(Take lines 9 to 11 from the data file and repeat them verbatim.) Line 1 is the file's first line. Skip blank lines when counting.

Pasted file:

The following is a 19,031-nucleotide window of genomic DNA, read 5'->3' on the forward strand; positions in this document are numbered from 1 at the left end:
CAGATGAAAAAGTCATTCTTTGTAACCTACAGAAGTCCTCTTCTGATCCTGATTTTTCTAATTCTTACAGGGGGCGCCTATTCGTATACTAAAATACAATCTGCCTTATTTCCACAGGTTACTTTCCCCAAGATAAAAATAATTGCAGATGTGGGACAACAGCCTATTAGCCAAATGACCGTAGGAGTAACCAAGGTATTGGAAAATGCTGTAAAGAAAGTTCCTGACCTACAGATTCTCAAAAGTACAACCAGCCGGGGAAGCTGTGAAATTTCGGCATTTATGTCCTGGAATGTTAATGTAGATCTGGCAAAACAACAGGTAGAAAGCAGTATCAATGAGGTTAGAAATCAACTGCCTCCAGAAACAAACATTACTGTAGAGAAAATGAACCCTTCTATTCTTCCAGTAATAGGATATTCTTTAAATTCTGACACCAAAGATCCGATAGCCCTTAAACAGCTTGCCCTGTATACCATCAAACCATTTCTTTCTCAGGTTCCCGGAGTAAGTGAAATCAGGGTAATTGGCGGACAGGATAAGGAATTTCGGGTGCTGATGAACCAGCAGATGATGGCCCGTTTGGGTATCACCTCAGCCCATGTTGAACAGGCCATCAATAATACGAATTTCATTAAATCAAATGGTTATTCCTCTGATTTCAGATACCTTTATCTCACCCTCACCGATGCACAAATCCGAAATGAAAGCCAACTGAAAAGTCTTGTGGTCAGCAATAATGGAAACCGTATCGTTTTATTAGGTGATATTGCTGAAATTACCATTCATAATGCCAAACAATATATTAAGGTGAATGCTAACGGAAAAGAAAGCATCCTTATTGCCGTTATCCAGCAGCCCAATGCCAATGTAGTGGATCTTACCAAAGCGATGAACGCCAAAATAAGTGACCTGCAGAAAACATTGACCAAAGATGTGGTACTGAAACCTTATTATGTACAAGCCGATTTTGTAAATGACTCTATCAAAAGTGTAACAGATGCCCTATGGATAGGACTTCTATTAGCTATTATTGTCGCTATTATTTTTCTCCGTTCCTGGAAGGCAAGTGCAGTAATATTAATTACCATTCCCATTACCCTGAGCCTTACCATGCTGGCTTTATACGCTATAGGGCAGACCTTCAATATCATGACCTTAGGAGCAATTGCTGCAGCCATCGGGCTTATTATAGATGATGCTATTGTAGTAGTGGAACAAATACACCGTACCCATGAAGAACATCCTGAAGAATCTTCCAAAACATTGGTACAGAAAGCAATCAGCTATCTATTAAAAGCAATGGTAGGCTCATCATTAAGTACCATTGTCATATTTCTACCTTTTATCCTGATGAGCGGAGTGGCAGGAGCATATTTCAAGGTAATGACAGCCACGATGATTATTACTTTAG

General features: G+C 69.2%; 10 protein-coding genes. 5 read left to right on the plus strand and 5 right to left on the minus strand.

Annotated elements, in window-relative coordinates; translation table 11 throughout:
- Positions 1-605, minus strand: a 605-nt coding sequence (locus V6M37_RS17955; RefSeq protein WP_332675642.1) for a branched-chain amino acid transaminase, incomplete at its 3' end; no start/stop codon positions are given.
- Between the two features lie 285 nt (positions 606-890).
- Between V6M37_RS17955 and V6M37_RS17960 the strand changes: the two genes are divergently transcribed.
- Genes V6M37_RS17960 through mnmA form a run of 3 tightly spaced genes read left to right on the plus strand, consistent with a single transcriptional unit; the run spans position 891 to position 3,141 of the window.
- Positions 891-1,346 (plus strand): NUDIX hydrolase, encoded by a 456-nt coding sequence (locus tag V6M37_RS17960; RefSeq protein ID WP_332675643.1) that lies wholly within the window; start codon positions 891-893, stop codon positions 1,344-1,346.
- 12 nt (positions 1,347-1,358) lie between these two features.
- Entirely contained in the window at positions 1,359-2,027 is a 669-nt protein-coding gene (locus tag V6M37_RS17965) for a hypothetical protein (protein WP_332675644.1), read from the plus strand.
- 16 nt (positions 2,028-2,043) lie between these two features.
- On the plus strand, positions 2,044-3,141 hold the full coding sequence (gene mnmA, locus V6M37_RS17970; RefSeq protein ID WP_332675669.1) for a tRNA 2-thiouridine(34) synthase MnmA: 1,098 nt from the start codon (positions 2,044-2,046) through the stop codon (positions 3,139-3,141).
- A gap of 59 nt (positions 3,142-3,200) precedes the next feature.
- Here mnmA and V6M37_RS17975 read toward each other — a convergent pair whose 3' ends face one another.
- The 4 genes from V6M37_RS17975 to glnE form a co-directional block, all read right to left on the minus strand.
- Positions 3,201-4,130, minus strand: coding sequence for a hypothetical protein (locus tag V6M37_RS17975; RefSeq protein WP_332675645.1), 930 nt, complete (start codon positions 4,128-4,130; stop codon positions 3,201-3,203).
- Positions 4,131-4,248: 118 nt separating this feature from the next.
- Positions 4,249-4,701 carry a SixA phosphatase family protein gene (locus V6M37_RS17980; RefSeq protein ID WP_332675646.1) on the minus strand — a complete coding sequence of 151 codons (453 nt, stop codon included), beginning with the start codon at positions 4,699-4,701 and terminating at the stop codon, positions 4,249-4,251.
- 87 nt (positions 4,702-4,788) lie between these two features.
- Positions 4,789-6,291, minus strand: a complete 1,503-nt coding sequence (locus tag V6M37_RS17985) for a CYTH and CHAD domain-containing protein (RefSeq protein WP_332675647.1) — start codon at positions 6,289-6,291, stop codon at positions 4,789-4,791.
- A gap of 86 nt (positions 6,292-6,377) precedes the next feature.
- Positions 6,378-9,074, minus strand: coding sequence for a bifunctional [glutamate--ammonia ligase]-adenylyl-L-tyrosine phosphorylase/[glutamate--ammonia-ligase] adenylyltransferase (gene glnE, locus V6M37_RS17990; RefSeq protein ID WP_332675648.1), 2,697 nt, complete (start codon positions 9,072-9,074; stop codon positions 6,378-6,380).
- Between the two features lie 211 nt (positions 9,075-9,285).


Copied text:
- Positions 891-1,346 (plus strand): NUDIX hydrolase, encoded by a 456-nt coding sequence (locus tag V6M37_RS17960; RefSeq protein ID WP_332675643.1) that lies wholly within the window; start codon positions 891-893, stop codon positions 1,344-1,346.
- 12 nt (positions 1,347-1,358) lie between these two features.
- Entirely contained in the window at positions 1,359-2,027 is a 669-nt protein-coding gene (locus tag V6M37_RS17965) for a hypothetical protein (protein WP_332675644.1), read from the plus strand.